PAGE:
A concise history of Birmingham

Front Cover

What people are saying - Write a review

We haven't found any reviews in the usual places.

Common terms and phrases

Popular passages

Page 31 - I am going (added he) to sleep as well as you, for death is only a good long sound sleep in the grave, and we shall meet again.
Page ix - And be it further enacted, that this act shall be deemed and taken to be a public act, and shall be judicially taken notice of as such by all judges, justices, and others, without being specially pleaded.
Page 31 - About eight o'clock he desired to have three pamphlets, which had been looked out by his directions the evening before. He then dictated, as clearly and distinctly as he had ever done in his life, the additions and alterations which he wished to have made in each.
Page 12 - He died in 17-75, at the age of 64; after acquiring a fortune of 200.000/.
Page 30 - We shall all (said he) meet finally; we only require different degrees of discipline suited to our different tempers, to prepare us for final happiness.
Page 30 - Even at this time, besides his miscellaneous reading, which was at all times extensive, he read through all the works quoted in his comparison of the different systems of the Grecian philosophers with Christianity; composed that work, and transcribed the whole of it, in less than three months ; so that he has left it ready for the press.
Page 48 - Petitioner hath uniformly borne a good character, both in morals and religion ; and in all the changes which have taken place, he has never forsaken the church, as he can prove by credible witnesses. That your Petitioner, being by nature unostentatious, took up his abode in a narrow passage below the Shambles, where he quietly remained unnoticed, and almost unknown, except by his neighbours.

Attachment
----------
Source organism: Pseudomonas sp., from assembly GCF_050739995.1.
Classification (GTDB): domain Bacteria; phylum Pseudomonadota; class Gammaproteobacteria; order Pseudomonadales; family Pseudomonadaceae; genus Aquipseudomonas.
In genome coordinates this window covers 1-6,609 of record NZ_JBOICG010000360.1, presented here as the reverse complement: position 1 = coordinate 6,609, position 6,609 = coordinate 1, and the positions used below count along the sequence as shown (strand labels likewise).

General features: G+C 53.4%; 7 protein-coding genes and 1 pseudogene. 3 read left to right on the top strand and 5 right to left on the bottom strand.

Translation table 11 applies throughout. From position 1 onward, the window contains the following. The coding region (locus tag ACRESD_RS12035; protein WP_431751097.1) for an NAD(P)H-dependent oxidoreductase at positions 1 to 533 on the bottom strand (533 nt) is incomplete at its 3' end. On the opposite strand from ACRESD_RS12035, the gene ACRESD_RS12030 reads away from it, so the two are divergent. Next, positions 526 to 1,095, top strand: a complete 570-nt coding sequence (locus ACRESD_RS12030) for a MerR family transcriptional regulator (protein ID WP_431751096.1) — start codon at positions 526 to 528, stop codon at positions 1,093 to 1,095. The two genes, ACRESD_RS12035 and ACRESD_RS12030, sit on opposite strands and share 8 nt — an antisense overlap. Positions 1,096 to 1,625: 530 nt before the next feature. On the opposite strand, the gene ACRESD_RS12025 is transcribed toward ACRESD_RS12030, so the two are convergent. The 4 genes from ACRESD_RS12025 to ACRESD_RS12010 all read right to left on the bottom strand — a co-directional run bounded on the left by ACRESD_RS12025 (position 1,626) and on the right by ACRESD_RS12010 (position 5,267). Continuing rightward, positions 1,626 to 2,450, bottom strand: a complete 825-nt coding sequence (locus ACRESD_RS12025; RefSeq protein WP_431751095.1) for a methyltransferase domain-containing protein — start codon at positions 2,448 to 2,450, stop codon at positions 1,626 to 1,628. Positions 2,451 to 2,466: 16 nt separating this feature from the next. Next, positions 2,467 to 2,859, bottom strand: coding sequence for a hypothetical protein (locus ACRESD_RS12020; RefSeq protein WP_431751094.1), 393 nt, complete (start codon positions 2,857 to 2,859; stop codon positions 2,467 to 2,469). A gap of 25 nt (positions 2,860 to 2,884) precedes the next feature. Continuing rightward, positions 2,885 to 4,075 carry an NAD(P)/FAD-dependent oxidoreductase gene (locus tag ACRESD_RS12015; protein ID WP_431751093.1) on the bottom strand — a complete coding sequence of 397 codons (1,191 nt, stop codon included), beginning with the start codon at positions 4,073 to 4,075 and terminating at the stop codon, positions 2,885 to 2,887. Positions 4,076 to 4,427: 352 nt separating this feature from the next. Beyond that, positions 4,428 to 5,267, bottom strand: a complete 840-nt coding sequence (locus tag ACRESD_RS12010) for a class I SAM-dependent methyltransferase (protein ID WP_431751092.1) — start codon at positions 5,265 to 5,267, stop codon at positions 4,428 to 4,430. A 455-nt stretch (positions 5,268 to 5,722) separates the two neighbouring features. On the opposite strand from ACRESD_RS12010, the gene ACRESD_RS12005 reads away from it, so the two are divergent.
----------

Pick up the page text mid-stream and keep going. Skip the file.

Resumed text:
Page 50 - That the aforesaid clothier had passed a sentence of denationalization against your Petitioner, who is a true-born Englishman, although the said clothier asserts that he is a Gipsy. That your Petitioner is well disposed to live peaceably, but he fears he shall be involved in a dispute with his opposite neighbour, the Statue, in consequence of his having been forced, much against his will, to interfere with the concerns of the said Statue. The truth of these premises being made apparent, your Petitioner...
Page 30 - ... he could wish for. He dwelt upon the peculiarly happy situation in which it had pleased the Divine Being to place him in life, and the great advantage he had enjoyed in the acquaintance and friendship of some of the best and wisest of men in the age in which he lived, and the satisfaction he derived from having led an useful as well as a happy life.
Page 6 - ... with Edward drew their pistols, and robbed their brother villain, who, no doubt, lost a considerable sum after a decent resistance. — Edward was 'easily known, apprehended, and committed as one of the robbers. The others Were not to be found. Private hints were given him, that the only way to save his life, was to make Northumberland his friend, and this, probably, might be done by resigning to him his manor, with which Edward reluctantly complied.

Bibliographic information